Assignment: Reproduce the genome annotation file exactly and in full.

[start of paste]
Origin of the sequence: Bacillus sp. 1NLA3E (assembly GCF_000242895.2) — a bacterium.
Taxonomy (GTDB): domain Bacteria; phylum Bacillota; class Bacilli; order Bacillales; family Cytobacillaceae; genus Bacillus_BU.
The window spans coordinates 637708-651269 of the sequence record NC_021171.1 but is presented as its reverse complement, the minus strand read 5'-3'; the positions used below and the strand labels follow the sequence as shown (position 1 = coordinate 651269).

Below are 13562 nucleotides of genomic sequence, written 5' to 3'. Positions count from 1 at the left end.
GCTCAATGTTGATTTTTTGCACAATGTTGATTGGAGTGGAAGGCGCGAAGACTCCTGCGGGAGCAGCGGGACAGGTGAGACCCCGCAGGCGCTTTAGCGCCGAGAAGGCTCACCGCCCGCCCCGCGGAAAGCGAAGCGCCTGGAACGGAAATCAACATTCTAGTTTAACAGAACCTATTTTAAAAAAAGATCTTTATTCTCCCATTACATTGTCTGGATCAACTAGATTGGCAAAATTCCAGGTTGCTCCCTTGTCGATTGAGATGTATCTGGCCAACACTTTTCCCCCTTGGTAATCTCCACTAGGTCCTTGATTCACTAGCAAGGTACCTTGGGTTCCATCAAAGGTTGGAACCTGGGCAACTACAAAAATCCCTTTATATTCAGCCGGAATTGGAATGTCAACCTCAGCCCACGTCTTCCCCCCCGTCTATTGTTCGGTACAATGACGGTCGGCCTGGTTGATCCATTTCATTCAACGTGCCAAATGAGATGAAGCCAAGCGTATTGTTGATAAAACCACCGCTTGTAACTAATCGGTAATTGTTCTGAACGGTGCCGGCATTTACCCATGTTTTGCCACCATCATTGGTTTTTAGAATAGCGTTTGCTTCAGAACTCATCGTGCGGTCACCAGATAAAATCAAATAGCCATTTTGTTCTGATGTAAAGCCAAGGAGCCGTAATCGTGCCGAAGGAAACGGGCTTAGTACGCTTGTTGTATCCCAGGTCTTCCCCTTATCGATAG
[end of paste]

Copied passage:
Origin of the sequence: Bacillus sp. 1NLA3E (assembly GCF_000242895.2) — a bacterium.
Taxonomy (GTDB): domain Bacteria; phylum Bacillota; class Bacilli; order Bacillales; family Cytobacillaceae; genus Bacillus_BU.
The window spans coordinates 637708-651269 of the sequence record NC_021171.1 but is presented as its reverse complement, the minus strand read 5'-3'; the positions used below and the strand labels follow the sequence as shown (position 1 = coordinate 651269).

Below are 13562 nucleotides of genomic sequence, written 5' to 3'. Positions count from 1 at the left end.
GCTCAATGTTGATTTTTTGCACAATGTTGATTGGAGTGGAAGGCGCGAAGACTCCTGCGGGAGCAGCGGGACAGGTGAGACCCCGCAGGCGCTTTAGCGCCGAGAAGGCTCACCGCCCGCCCCGCGGAAAGCGAAGCGCCTGGAACGGAAATCAACATTCTAGTTTAACAGAACCTATTTTAAAAAAAGATCTTTATTCTCCCATTACATTGTCTGGATCAACTAGATTGGCAAAATTCCAGGTTGCTCCCTTGTCGATTGAGATGTATCTGGCCAACACTTTTCCCCCTTGGTAATCTCCACTAGGTCCTTGATTCACTAGCAAGGTACCTTGGGTTCCATCAAAGGTTGGAACCTGGGCAACTACAAAAATCCCTTTATATTCAGCCGGAATTGGAATGTCAACCTCAGCCCACGTCTTCCCCCCCGTCTATTGTTCGGTACAATGACGGTCGGCCTGGTTGATCCATTTCATTCAACGTGCCAAATGAGATGAAGCCAAGCGTATTGTTGATAAAACCACCGCTTGTAACTAATCGGTAATTGTTCTGAACGGTGCCGGCATTTACCCATGTTTTGCCACCATCATTGGTTTTTAGAATAGCGTTTGCTTCAGAACTCATCGTGCGGTCACCAGATAAAATCAAATAGCCATTTTGTTCTGATGTAAAGCCAAGGAGCCGTAATCGTGCCGAAGGAAACGGGCTTAGTACGCTTGTTGTATCCCAGGTCTTCCCCTTATCGATAG